But this way of thinking about melody as caused by harmony allows for no interaction between the two. This is not the case. In many pieces notes the melody ‘causes’ a harmonic change. For example the composer may want to modulate (change) into a different key, and to do this uses the melody to suggest the key desired. So perhaps experiencing music is experiencing an interplay between suggested causes and effects between melody and harmony; most simply evidenced in the age-old musical devise of call and response, i.e. the use of a calling phrase which prompts a responding phrase which will often prompt the following call etc. etc.

This is all nice and good within the formal structures of western classical music, but it is only nice and good because it is within these formal structures. As many a classical scholar will know certain pieces and conceits are truly great because they escape from formalism; they break the rules. To anyone experienced in the western classical tradition, as everyone is, any violation of the rules could potentially be seen as dissonant. The reason, I would say, that these infractions are accepted as great or even necessary is that they are experienced by people who are aware of the violation and can indulge in the anti-aesthetic.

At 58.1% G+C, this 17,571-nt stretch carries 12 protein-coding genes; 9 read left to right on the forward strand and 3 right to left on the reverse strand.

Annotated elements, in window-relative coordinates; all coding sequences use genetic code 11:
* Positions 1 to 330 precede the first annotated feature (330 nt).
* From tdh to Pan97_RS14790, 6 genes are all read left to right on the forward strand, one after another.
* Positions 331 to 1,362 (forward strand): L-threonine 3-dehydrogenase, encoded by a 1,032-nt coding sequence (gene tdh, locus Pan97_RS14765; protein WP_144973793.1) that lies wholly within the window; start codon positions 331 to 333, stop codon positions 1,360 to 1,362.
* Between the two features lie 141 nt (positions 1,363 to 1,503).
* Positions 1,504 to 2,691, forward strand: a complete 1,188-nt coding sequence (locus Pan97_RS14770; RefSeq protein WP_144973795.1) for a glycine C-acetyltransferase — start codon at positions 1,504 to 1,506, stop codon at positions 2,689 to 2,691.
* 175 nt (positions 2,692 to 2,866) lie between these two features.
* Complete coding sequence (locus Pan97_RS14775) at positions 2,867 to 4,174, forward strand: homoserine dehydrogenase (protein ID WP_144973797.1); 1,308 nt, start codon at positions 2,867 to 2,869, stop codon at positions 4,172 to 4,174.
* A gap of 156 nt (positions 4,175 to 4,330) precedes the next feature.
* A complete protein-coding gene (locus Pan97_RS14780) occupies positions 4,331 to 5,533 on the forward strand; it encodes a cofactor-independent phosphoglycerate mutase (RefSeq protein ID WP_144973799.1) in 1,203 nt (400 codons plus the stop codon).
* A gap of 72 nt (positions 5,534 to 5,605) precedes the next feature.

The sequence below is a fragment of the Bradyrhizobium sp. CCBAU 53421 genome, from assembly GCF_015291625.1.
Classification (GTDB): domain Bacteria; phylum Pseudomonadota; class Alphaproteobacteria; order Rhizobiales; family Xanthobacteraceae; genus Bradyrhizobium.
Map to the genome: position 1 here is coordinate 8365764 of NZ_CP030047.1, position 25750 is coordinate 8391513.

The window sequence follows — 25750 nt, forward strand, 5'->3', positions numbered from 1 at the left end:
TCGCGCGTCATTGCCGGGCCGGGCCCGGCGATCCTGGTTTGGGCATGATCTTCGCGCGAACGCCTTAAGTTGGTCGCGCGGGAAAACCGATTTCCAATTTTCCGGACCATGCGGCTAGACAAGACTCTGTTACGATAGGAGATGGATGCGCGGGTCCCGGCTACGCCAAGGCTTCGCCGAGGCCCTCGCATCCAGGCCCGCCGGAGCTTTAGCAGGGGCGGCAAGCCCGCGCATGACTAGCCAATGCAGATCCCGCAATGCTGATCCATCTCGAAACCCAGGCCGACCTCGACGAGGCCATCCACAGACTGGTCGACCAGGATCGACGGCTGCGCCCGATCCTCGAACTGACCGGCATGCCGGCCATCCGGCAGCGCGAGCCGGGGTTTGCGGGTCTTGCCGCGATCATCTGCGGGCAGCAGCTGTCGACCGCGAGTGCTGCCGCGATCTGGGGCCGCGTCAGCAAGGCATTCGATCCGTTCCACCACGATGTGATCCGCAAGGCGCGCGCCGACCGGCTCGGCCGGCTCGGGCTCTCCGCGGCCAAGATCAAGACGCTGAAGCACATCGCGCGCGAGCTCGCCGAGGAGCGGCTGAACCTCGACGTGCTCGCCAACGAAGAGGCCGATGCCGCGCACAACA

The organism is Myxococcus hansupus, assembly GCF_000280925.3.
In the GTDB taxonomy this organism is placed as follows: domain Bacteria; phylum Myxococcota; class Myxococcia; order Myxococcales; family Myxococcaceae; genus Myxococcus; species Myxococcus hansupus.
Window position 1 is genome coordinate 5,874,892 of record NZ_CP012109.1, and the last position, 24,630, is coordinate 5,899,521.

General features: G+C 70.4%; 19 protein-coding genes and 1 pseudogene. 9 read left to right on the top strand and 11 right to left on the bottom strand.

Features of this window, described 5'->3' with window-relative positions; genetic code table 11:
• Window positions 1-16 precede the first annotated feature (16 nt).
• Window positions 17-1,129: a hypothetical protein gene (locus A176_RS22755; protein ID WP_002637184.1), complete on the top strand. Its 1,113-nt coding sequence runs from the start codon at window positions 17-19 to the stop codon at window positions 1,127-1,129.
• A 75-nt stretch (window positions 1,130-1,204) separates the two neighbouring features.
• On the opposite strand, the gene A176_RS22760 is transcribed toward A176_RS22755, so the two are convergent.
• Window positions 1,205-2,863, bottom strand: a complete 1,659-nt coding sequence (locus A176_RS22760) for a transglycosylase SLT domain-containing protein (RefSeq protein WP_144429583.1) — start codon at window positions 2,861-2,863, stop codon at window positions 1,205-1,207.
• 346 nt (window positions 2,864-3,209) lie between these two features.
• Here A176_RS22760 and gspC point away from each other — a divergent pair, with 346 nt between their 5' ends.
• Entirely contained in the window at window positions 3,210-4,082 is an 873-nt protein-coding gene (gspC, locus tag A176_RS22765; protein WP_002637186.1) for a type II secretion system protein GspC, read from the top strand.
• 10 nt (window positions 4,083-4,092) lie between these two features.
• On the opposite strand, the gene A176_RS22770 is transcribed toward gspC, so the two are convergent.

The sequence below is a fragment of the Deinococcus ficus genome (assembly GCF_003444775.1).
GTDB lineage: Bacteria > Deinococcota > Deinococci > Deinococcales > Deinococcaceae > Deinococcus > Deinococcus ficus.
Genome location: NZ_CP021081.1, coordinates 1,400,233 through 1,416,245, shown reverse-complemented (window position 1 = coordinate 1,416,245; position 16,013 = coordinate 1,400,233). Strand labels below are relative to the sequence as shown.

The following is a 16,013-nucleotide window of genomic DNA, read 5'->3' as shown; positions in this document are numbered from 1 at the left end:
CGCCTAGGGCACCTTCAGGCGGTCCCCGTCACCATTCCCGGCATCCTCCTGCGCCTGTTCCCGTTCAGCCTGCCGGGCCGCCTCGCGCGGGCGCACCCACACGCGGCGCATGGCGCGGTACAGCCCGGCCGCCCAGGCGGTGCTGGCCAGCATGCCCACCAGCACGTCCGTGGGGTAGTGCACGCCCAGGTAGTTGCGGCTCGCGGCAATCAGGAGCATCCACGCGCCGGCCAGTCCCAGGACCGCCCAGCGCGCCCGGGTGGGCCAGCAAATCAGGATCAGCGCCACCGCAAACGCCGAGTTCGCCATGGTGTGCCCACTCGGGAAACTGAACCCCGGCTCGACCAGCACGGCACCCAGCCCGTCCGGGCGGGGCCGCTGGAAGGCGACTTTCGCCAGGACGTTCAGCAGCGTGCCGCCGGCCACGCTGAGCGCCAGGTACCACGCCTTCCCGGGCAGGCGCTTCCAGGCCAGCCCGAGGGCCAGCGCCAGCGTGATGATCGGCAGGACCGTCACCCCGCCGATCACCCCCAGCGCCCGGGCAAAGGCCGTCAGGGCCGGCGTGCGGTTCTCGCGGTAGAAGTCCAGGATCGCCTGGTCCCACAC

Another way one can smudge the rules is by changing the beat. The beat is a regular pulse, and is the basic unit of time in music. In the western tradition the beat was modified first by expressions marked on the page of music then by the interpretation of the particular player with the invention of rubato. I would put, however, that the most daring transgression of the classical concept of the beat is with certain techniques in hip hop and jazz where the instrument or sound principally invented to keep a regular beat interprets it more loosely than would be expected by our experienced ears. Beat producers in hip hop use slightly off-set drums to make a piece seem unexpected and organic; just listen to the intro to ‘Hoe Cakes’ by MF Doom or any Reggie Watts song. Another particular instance of this effect in play is in small jazz ensembles where the drums and bass push and pull on the beat antagonistically against each other.

With every new transgression, a wave of demi-transgressions following the form of the original appears until inevitably transgression becomes rule, and is tired and used; calling for a new break in tradition unlike in form to the original but similar in its act. Transgressions having become catalogued are used ironically until the irony itself tires.

But enough thinking: enjoy your music, but stray from formalism every once in a while. Let your music hurt and surprise you. Push yourself to a boundary of tolerable transgression.

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Photograph by Alex Theaker